Our immigration system is set up to grant immigration status based on three primary categories: Family based immigration (make these links), Employment based immigration, (link) and Humanitarian based immigration (link), which covers refugees and asylum seekers. The procedure for gaining legal immigrant status will depend upon, among other factors, which path you are eligible to pursue based on your employment, education, and family situation.
Family Based Immigration
You can seek immigrant status if you are eligible for lawful permanent residence and have a relative that is a U.S. citizen or lawful permanent resident that is willing to file Form I-130, Petition for Alien Relative on your behalf. The Petition must be filed by your relative, and must be approved before you can adjust your status to that of lawful permanent resident. Be mindful of the fact that there are different categories of relatives, some of which are given preference over others, and some relatives are not eligible to file a Petition on your behalf.
Employment Based Immigration
You can also seek immigrant status based on a permanent employment opportunity. You must be eligible under one of the five categories of employment-based immigration recognized under U.S. law, and your employer must be willing to file an immigrant visa petition (usually Form I-140, Petition for Alien Worker) on your behalf, which the government must approve. Your employer will also be required to complete and submit a labor certification request to the Department of Labor’s Employment and Training Administration.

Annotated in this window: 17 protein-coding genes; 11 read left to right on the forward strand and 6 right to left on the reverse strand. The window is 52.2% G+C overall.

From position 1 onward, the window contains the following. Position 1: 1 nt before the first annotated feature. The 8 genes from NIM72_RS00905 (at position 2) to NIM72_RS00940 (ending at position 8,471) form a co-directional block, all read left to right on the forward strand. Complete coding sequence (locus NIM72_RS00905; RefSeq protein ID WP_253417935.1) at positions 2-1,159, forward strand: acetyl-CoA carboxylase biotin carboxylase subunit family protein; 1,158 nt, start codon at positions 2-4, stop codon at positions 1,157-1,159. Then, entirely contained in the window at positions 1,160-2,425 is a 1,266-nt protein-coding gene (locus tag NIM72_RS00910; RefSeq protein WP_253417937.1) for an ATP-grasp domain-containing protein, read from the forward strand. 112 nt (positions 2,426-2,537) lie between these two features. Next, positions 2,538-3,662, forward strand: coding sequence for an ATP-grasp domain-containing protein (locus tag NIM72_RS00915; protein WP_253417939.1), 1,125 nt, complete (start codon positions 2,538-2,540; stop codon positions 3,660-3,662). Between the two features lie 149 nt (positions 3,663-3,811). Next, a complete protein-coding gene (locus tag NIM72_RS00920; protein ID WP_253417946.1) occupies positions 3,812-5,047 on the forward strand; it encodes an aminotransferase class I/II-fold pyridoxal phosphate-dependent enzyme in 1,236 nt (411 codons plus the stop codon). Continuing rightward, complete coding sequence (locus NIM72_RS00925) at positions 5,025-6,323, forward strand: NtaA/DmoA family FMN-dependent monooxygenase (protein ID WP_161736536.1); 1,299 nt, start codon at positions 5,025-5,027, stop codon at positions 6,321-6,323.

This category also includes Capital Investment immigrant visas, which are relatively rare. You may be eligible for immigrant status if you make a qualifying capital investment in the United States, provided that the investment meets a certain threshold dollar amount, benefits the U.S. economy, and creates or saves a specific number of jobs.
Humanitarian Based Immigration
Humanitarian based immigrant status is available for persons seeking asylum or refuge in the United States. You may eligible for refugee or asylee status if you have suffered past (or are in fear of future) persecution on the basis of your race, religion, nationality, political view, or membership in a certain group. If you are found eligible for refugee/asylee status, you must then satisfy certain medical and security criteria in order to be eligible for entry into the U.S.